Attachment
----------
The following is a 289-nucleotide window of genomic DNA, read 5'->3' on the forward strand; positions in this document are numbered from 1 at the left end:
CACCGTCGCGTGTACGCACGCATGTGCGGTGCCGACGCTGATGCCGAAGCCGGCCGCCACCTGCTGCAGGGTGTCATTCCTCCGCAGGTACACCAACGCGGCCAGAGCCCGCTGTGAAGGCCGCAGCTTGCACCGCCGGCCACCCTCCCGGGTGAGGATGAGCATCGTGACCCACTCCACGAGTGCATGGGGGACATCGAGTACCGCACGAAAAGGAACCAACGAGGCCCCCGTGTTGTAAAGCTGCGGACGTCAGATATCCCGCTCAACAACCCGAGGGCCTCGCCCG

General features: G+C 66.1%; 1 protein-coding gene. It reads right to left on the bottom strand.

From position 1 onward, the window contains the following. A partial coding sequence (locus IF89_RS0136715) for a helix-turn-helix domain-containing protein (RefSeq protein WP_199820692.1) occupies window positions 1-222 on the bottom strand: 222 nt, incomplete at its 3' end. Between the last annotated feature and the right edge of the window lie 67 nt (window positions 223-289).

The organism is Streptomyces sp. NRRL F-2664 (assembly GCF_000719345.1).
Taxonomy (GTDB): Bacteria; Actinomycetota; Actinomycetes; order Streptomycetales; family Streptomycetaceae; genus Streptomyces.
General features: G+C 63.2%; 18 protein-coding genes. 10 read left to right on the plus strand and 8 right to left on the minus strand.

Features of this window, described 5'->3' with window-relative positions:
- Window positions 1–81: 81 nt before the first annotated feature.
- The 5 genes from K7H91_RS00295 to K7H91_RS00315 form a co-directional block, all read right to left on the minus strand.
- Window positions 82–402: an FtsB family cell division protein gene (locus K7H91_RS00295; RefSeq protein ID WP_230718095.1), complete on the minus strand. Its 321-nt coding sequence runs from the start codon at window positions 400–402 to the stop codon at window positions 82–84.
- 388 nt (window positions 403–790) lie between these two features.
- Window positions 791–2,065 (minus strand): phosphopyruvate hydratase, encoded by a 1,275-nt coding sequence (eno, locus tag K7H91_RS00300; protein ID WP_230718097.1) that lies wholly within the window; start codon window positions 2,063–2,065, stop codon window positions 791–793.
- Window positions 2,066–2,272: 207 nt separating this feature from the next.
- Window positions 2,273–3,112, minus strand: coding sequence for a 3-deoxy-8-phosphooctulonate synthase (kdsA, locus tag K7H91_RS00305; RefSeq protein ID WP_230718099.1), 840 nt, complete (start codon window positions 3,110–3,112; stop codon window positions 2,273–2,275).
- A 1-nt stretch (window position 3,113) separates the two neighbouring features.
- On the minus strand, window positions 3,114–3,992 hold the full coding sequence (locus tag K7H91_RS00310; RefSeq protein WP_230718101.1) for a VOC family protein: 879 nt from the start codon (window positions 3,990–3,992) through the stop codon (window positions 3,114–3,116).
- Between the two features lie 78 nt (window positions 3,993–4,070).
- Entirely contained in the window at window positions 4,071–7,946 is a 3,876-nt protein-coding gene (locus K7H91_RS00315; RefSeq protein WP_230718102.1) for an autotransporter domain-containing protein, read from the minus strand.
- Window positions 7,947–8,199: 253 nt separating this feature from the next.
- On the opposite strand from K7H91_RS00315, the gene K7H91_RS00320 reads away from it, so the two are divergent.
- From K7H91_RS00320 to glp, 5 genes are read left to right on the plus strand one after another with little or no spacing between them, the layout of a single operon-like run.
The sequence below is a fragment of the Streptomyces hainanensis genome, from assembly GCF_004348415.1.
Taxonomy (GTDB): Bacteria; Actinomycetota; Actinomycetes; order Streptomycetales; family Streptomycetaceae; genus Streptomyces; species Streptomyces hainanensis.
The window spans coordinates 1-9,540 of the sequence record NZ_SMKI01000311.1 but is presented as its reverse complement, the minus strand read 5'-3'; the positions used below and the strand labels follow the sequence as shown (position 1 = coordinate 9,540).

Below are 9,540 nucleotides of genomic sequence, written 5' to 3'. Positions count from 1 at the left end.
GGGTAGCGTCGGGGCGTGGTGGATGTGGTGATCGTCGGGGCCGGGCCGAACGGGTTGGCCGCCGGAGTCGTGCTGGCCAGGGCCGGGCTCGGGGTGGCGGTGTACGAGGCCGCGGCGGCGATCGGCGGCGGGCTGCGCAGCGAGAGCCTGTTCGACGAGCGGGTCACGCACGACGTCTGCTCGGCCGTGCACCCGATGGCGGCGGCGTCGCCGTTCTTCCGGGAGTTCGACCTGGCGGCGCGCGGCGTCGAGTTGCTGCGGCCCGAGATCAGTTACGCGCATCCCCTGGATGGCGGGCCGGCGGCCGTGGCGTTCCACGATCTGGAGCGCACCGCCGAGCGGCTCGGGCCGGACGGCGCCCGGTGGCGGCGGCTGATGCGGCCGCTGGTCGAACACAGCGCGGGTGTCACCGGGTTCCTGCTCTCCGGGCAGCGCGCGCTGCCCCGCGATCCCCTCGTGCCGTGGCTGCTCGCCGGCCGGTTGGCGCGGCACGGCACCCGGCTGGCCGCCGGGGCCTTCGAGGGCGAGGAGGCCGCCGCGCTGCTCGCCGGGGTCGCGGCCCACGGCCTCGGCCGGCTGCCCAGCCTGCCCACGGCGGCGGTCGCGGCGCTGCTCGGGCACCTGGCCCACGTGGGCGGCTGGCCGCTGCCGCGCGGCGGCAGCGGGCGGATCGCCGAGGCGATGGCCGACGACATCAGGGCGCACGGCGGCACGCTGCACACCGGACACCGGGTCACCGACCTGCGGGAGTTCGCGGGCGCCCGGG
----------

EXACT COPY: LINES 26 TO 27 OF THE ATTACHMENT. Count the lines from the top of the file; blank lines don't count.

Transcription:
Below are 9,540 nucleotides of genomic sequence, written 5' to 3'. Positions count from 1 at the left end.
GGGTAGCGTCGGGGCGTGGTGGATGTGGTGATCGTCGGGGCCGGGCCGAACGGGTTGGCCGCCGGAGTCGTGCTGGCCAGGGCCGGGCTCGGGGTGGCGGTGTACGAGGCCGCGGCGGCGATCGGCGGCGGGCTGCGCAGCGAGAGCCTGTTCGACGAGCGGGTCACGCACGACGTCTGCTCGGCCGTGCACCCGATGGCGGCGGCGTCGCCGTTCTTCCGGGAGTTCGACCTGGCGGCGCGCGGCGTCGAGTTGCTGCGGCCCGAGATCAGTTACGCGCATCCCCTGGATGGCGGGCCGGCGGCCGTGGCGTTCCACGATCTGGAGCGCACCGCCGAGCGGCTCGGGCCGGACGGCGCCCGGTGGCGGCGGCTGATGCGGCCGCTGGTCGAACACAGCGCGGGTGTCACCGGGTTCCTGCTCTCCGGGCAGCGCGCGCTGCCCCGCGATCCCCTCGTGCCGTGGCTGCTCGCCGGCCGGTTGGCGCGGCACGGCACCCGGCTGGCCGCCGGGGCCTTCGAGGGCGAGGAGGCCGCCGCGCTGCTCGCCGGGGTCGCGGCCCACGGCCTCGGCCGGCTGCCCAGCCTGCCCACGGCGGCGGTCGCGGCGCTGCTCGGGCACCTGGCCCACGTGGGCGGCTGGCCGCTGCCGCGCGGCGGCAGCGGGCGGATCGCCGAGGCGATGGCCGACGACATCAGGGCGCACGGCGGCACGCTGCACACCGGACACCGGGTCACCGACCTGCGGGAGTTCGCGGGCGCCCGGG